Helping restore the Eagle River river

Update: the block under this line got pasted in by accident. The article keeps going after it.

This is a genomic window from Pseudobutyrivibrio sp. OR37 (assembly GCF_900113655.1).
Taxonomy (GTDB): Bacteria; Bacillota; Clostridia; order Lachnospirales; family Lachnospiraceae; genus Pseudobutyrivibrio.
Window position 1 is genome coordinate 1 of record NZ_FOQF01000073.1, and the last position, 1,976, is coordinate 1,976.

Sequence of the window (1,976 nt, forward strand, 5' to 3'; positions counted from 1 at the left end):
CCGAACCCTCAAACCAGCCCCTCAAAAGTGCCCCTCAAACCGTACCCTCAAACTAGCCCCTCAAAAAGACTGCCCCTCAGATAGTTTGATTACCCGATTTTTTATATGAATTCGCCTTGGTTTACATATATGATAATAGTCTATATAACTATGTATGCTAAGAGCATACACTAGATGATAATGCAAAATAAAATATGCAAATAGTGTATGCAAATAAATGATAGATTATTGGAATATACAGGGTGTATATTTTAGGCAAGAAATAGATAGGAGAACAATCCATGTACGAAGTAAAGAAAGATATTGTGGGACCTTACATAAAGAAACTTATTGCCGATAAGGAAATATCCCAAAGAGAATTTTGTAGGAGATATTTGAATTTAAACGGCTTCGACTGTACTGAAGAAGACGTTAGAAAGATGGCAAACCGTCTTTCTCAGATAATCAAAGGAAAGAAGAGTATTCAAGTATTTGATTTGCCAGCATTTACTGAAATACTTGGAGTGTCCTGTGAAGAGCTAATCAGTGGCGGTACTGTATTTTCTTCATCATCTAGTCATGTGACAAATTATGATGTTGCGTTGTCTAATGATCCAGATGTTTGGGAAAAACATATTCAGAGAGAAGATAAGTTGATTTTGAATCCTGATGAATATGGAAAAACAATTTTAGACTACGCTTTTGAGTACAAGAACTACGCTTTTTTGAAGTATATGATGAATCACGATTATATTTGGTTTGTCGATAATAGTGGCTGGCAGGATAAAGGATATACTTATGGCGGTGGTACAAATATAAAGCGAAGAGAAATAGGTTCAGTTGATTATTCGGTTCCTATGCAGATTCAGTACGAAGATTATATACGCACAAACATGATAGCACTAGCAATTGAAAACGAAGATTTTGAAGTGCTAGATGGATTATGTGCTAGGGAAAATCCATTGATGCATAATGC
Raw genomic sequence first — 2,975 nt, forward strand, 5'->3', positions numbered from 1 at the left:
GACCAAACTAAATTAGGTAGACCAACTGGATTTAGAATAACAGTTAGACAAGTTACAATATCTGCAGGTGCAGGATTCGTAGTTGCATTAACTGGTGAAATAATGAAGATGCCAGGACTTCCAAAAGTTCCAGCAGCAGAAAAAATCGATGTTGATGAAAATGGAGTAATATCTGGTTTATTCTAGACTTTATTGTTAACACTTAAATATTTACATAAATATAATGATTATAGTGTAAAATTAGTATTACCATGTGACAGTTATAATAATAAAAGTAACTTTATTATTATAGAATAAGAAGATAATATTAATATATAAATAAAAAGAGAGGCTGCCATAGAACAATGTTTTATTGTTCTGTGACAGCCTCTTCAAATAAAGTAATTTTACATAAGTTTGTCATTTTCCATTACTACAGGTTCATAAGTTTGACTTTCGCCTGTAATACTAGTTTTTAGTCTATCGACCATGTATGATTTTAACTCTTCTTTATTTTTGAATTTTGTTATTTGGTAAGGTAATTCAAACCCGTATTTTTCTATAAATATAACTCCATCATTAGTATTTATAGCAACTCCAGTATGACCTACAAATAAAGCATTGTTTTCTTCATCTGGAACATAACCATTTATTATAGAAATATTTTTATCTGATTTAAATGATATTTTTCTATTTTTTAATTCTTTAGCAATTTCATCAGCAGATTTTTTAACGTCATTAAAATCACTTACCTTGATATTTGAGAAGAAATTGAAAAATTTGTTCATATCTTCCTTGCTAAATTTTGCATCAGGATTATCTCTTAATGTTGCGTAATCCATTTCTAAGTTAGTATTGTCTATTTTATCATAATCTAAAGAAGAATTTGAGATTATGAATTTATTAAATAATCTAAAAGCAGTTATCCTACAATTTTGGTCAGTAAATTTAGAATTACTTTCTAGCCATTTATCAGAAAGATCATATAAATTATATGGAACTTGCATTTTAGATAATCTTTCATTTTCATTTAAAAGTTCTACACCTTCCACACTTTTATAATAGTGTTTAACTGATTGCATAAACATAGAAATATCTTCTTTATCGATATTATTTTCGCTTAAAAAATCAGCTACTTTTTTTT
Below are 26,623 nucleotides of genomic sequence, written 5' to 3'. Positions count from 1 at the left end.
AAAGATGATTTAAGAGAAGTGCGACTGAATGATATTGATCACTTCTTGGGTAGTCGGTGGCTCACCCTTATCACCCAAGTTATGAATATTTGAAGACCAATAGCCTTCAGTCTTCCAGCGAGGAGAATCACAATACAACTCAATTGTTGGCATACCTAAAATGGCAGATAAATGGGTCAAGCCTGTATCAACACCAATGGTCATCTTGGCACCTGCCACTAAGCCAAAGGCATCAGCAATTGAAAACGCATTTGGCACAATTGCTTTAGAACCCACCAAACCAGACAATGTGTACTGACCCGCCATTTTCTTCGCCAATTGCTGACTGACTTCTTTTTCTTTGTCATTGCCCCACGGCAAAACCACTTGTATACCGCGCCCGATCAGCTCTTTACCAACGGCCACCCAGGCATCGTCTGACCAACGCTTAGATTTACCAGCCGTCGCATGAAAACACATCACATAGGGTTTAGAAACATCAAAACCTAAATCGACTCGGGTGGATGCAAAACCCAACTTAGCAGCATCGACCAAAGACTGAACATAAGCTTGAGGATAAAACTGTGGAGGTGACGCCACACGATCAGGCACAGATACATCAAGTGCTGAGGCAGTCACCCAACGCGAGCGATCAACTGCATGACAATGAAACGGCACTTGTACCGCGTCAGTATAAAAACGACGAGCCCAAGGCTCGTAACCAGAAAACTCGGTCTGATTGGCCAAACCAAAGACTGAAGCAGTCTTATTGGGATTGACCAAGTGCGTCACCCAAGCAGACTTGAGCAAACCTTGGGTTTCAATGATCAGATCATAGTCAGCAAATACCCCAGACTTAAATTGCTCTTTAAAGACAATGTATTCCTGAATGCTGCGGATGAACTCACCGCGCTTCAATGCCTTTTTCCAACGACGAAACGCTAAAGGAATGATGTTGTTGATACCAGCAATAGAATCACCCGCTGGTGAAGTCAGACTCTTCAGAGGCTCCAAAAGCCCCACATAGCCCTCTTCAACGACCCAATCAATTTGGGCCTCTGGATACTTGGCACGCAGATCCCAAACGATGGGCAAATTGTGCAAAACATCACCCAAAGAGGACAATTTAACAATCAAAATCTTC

“The community knows what the Eagle River needs. We have $2 million to make it happen,” says Wendy Naugle, project manager.Acidic seepage from the Eagle Mine and other commercial activities killed all aquatic life in the river and forced the state and U.S. Environmental Protection Agency to declare the now abandoned Eagle Zinc Mine beneath Gilman and its tailings a Superfund site 19 years ago.Environmental watchdog agencies and Gulf & Western, now Viacom, settled on what needed to be done to fix the problems caused by the mine five years later. Part of that settlement included a $1.7 million fine committed to restoring what was damaged or destroyed. With interest accrued over 14 years, the fund has grown to $3.2 million, or which $2 million is offered for a project to begin next fall.The mine was sealed years ago, and its tailings were consolidated and capped. Any water leaking from the mine now is treated by a small water treatment plant.Since the spill and subsequent cleanup, the river has largely recovered and fish and invertebrate populations have rebounded, surveys have shown.But the river still has been heavily impacted by more than 100 years of industrial and commercial activities along its banks. The Union Pacific Railroad tracks roughly follow the banks of the river through Eagle County, for example. As important, perhaps, has been diversions of the river for agricultural and domestic use that have reduced flows.Getting to point of actually receiving bids for restoring the river warms the heart of Tom Steinberg, who has been working on cleaning up the river since 1988.”It’s taken a long, long time, but we’re getting there. Persistence pays off,” he says.For Caroline Bradford of the Eagle River Watershed Council, it means the talking stops and action begins.”It’s nice to reach this stage of the process because it feels like you’re spinning your wheels until you get to this point,” she says. “It will be nice to see something happen on the ground and in the river.”Three bids are expected, one of the most widely publicized involving a 0.8-mile stretch of river through downtown Minturn. The proposal calls for adding more pools, riffles and streamside vegetation along the shoulders of the stream. The $75, 000 plan , developed by Ecological Resource Consultants of Golden, was paid by the town of MInturn, Vail Resorts, the Eagle River Water and Sanitation District, the Upper Eagle Regional Water Authority and the Colorado River Water Conservation District.A second bid seeks to bolster flow of the river when it is at its lowest flow with an interesting concept. The proposal suggests earmarking water stored in the Eagle Park Reservoir east of Camp Hale and purchasing a restriction on where it can be used. It will keep water in the basin, rather than allowing it to be traded or sold for use elsewhere.”Rather than buy shares outright in Eagle Park Reservoir and pay the full price, proponents of the river restoration project can ensure the water flows all the way to Dowd Junction before it is diverted,” says water attorney Glenn Porzak. “It would keep that water from being used in a trade with the Blue River or the Arkansas.”A third bid expected from the Eagle Valley Land Trust and the Eagle River Watershed Council proposes purchasing a $300,000 conservation easement to 62.5 acres of wetlands that feed into the Eagle River at the base of Tennessee Pass. The Westermann-Phelps property is bisected by Highway 24 and contains numerous beaver ponds, creeks and riparian habitat. It also contains remnants of Taylor City, an old mining camp. The Eagle Valley Land Trust has committed $30,000 toward the easement.A final decision on spending the money will be administered by an ad hoc governor-appointed board comprised of representatives of the Colorado Department of Health and Environment, the Attorney General and the Department of Natural Resources. The money will be spent on projects that restore, replace or acquire the natural resources damaged or destroyed as a result of the release of the mine pollution.Bids are being accepted by the Colorado Department of Health, Eagle Mine Project Manager, Hazardous Materials and Waste Management Division, 4300 Cherry Creek Drive South, Denver, Colo. 80246, and are due by Oct. 21.Eagle Mine timeline:- December 1983: Elevated levels of metals are found in the Eagle River after mine tailings and mine water is no longer treated.- October 1984: EPA proposes the Eagle Mine as candidate for Superfund cleanup, and in 1986 it was included.- June 1988: Cleanup agreement and remedial action plan between state, EPA and Gulf & Western, now Viacom, is approved in court. Cleanup activities begin.- November 1989: Snow made at Beaver Creek has an orangish tint from tainted Eagle River water. River runs orange with contamination as cleanup continues. (Some river rocks still bear the orange stain from the pollutants.)- August 1990 : Revised cleanup plan is created to include treating mine seepage, groundwater and to eliminate pumping water back into mine.- February 1991: Second water treatment plan for groundwater and seepage goes on line.- March 1993: EPA issues Record of Decision to modify cleanup standards for river for metals contamination and to monitor runoff and to speed consolidation of tailings and roaster piles. River begins to show improvement.- July 1994: EPA orders Viacom to carry out the directives noted in the Record of Decision. That included monitoring surface and groundwater, testing material from waste rock piles, more monitoring of tailings pile and wetlands.- September 1997: Tailings pile is capped and mine works at Belden are cleaned. River shows marked recovery. Fish-shocking survey shows return of fish to areas that were dead.- September 2001: Construction phase of cleanup is announced.- Fall 2003: Restoration begins.Cliff Thompson can be reached at 949-0555 ext 450 or email@example.com.